You are on page 1of 6


The Cue for Quotas:
An Interview with
Chulani Kodikara

Will you share with us your expectations of the August
2015 general elections?

Editors’ Note:
As one of Sri Lanka’s leading feminist scholars and activists,
Chulani Kodikara’s work has ranged from Muslim personal law
to domestic violence. Her groundbreaking research on women’s
political representation highlighted the shockingly low percentage
of women representatives in Sri Lankan politics, particularly at
the Local Government level. After years of advocacy and research
by many feminist activists, Sri Lanka’s Parliament amended
the Local Authorities Elections Act to introduce a quota for
women in Local Government on the 17th of February, 2016
(Local Authorities Elections [Amendment] Act No.1 of 2016).
The new act increased the representation in Local Authorities
by a third and ensured that this increase would be solely for the
representation of women. In this interview, Chulani talks to
Hasini Lecamwasam about the need for a quota for women,
the transformation she hopes the newly introduced quota would
bring about, and reflects on what she feels still needs to be done
to ensure the fullest participation of women in democracy and
governance in Sri Lanka.


I don’t know whether I had high expectations. I think I had
hoped that the kind of shift that happened in the regime in
January would be consolidated within Parliament. But it’s
not as if you’re dealing with a new political force or anything.
You’re dealing with all the old people and the old political
parties …..
And new slogans?
Yes, maybe a few new slogans. I don’t know whether I really
expected that much.
Then would it be pointless to ask as to whether your expectations were met after the new government came into
No. I think there are some important changes we need to
acknowledge following the election of the new President.
Obviously the power had already shifted in a certain way
even before the Parliamentary elections of August 2015.
I think the Parliamentary elections just consolidated that
power shift in a way. In terms of expectations, I will confine
myself to talking about women’s rights.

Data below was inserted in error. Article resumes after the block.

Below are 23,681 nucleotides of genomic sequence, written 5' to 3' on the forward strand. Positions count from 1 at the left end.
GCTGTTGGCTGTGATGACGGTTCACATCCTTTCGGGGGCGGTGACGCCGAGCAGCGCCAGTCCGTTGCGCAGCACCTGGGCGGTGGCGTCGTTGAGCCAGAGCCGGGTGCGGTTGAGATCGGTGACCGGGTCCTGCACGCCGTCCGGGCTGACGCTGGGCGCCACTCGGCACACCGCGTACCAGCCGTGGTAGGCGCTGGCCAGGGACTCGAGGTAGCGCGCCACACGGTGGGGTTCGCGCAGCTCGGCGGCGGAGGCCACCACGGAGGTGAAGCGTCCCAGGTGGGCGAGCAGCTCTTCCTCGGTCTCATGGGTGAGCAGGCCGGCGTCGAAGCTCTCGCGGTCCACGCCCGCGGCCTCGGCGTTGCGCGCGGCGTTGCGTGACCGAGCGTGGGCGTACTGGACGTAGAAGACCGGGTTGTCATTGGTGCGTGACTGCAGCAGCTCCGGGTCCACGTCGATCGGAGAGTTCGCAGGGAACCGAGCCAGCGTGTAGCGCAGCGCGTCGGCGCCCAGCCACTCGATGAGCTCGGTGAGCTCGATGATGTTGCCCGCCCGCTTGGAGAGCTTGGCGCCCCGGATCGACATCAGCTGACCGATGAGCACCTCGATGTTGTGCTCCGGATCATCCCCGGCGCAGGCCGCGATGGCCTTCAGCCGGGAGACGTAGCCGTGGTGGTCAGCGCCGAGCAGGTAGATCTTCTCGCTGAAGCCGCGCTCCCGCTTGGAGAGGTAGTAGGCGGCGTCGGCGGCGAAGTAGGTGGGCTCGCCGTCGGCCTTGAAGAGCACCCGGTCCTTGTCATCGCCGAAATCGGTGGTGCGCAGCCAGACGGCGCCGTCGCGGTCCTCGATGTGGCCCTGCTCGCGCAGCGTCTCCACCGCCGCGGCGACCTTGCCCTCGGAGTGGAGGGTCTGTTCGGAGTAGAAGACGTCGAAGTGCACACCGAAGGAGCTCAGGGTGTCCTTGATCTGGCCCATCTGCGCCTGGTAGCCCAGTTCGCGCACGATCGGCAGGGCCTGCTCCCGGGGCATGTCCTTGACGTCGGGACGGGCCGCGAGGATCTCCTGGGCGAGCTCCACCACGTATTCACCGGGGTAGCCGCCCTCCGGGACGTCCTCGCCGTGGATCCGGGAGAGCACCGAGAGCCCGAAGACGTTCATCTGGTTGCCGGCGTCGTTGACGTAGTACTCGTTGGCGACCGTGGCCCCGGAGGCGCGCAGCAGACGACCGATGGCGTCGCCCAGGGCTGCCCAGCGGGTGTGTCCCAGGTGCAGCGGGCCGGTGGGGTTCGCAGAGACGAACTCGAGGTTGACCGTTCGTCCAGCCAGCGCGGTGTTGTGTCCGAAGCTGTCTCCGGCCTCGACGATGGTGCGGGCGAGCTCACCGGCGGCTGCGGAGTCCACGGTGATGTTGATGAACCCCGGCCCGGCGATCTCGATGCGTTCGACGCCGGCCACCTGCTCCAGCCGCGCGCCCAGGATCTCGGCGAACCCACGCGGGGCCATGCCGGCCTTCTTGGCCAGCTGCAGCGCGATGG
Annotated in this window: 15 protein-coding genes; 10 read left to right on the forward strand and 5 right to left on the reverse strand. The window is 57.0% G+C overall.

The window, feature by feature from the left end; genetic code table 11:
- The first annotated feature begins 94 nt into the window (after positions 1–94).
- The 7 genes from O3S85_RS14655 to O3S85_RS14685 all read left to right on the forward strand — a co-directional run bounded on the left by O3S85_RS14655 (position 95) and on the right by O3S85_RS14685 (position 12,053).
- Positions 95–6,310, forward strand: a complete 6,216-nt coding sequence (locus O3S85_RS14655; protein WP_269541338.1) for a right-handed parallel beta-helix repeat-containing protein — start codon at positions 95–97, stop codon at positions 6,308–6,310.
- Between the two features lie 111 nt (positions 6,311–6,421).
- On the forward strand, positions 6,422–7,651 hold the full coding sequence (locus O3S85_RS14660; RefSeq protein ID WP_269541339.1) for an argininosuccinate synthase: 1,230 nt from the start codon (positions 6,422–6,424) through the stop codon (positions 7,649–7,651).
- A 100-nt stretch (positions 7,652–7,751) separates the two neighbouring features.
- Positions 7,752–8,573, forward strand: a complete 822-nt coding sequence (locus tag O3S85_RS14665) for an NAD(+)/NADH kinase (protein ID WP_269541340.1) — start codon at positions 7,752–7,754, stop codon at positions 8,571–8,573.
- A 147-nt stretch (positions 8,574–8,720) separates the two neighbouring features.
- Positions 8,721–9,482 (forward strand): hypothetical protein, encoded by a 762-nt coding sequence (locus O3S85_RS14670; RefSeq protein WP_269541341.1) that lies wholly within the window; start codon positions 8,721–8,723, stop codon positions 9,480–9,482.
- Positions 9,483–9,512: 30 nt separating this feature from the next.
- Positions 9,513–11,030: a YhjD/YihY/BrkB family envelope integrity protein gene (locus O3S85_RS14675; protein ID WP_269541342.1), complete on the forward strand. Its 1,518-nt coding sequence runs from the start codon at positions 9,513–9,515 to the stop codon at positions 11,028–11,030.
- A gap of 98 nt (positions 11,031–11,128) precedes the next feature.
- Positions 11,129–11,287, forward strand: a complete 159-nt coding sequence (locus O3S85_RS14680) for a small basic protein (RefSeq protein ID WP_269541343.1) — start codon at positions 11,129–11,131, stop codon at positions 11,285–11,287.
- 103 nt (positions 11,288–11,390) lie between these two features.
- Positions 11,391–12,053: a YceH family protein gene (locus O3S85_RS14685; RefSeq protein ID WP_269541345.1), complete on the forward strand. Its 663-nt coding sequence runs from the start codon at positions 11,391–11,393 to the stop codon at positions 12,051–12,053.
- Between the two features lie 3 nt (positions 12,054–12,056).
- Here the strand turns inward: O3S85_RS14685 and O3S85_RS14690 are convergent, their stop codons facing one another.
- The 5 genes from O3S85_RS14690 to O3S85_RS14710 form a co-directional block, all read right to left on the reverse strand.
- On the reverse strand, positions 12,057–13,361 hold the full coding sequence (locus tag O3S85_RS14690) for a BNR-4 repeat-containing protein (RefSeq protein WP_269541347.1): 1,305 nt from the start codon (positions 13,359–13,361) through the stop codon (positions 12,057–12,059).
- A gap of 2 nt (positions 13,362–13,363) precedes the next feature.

Many of us spoke about the negative impact of the Mahinda Rajapaksa regime on women’s rights. The kind of post-war
nationalism and militarism that emerged during his rule had
very gendered implications. Take for example the Domestic
Violence Act which was passed unanimously in August 2005
just before he was elected as President. If you study the Parliamentary discourse, there were people who expressed a lot
of concerns about this Act and its impact on the family. But
still, everybody in parliament, all 225 members, voted for it.
But then after November 2005 and the election of Mahinda
Rajapaksa you can see that the governmental rhetoric on the
Domestic Violence Act becomes completely regressive. Many
parliamentarians and government officials started saying
things like ‘why did we pass this?’, ‘this is a Western feminist
Polity | Volume 7, Issue 1


thing, we don’t need these laws’, and ‘we have enough traditional, cultural means of dealing with violence in the home’.
At the same time, you also see a regression in family
planning and other spheres. For instance, the imposition of
conditions on women who wish to migrate abroad for work
– that the husband’s permission is required or that women
with children under five years of age cannot migrate. So what
we saw was a heavy focus on the role of the woman within
the family, alongside an emphasis on the need to protect the

he was in the opposition, appointed a committee to look in
to the question of Violence against Women in 2013. When
he became Prime Minister he made it a Task Force. The Task
Force gave its recommendations to him a few months ago.
You were part of it?

How did women contribute to changing this rhetoric
which you say was “unprecedented”? What was their contribution to the Yahapalana election campaign?

Yes. We gave a series of recommendations ranging from the
need for government resource allocations for services such
as counseling for Violence against Women, to the need for
the Attorney General’s Department to release all information
relating to pending rape cases against the armed forces as well
as ordinary civilians. The Prime Minister has been very open
to all of the recommendations that we submitted. When he
met with us, he read out the list, and then allocated responsibilities to various ministries to follow up. In fact, he didn’t
make a distinction between the recommendation relating to
counseling and those relating to rape cases against the armed
forces. Whether anything will happen, one has to still see.